Efficiency is the name of the game now and helpfully, unlike standalone manufacturers such as Aston Martin, Ferrari is able to ‘hide’ its relatively high individual model emissions in the Fiat Group’s overall figure. When you are selling hundreds of thousands of Fiat 500s a year that is much easier to do.
However, the naturally aspirated V12 motor is a sacred cow at Ferrari, who has sworn to never inflict their low volume masterpiece with forced aspiration.
Thus, the only concession Novitec makes to extra horsepower for the 812 Superfast is a short menu of sports exhaust options, the most basic being a set of black or polished tailpipes for use with either the stock or Novitec exhaust system.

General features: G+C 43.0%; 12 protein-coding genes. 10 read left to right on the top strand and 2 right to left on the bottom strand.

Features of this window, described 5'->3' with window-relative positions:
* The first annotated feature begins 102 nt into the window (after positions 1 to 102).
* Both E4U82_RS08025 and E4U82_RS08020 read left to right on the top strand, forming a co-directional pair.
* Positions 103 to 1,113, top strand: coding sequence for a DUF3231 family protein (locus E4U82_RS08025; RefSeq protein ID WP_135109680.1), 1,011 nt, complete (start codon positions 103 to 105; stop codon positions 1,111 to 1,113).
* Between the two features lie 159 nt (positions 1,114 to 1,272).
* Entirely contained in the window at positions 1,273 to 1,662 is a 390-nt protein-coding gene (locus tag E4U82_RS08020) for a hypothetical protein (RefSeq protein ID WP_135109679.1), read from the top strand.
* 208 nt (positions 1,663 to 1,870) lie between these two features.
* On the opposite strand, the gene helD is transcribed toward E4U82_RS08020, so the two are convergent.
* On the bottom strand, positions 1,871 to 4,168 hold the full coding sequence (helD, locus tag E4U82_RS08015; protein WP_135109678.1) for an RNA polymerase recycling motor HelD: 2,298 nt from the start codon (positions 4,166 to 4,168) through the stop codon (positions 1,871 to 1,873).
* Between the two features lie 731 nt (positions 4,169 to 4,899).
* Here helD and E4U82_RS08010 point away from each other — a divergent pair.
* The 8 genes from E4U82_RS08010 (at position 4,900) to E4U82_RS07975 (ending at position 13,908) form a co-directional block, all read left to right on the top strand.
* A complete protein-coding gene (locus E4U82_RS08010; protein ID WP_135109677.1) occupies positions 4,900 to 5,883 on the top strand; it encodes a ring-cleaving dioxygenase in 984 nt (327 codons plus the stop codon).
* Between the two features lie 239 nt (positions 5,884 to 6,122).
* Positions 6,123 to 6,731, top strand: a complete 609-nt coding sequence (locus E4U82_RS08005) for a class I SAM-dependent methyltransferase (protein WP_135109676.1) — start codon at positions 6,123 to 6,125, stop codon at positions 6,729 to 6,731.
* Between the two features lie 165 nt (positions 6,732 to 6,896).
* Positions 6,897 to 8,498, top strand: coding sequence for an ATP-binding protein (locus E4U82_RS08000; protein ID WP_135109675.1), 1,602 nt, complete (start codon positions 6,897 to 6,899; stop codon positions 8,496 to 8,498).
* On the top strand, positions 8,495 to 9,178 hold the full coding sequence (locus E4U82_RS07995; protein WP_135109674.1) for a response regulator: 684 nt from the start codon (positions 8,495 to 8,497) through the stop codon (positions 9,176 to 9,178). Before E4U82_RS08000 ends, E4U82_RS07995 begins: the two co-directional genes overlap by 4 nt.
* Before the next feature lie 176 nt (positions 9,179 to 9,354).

Next up is a stainless steel X-Pipe system to balance the exhaust pulses from both cylinder banks and a catalyst replacement pipe for stock or Novitec systems, which is not legal in Europe.
A good addition, even for the stock exhaust is the 100-cell sport metal catalytic convertors that reduce exhaust gas backpressure and shave 4.0kg from the exhaust systems weight. This new cat requires the Novitec Tectronic device to avoid error indications in the closed loop emissions monitoring system.
And so to the full exhaust conversions, which are available with and without flap regulation and the choice of either stainless steel or Inconel. In flap regulated form the weight reduction over the stock system is 5.0kg, with Inconel saving a further 2.0kg.
If you describe the noise of a standard 812 Superfast starting up as a V12 bellow, the sports exhaust of the red 812 N-Largo is a controlled explosion of fuel and air. The pearl white car with purple interior on the other hand sounded like the sky was falling and sticks of dynamite were continuously going off around you.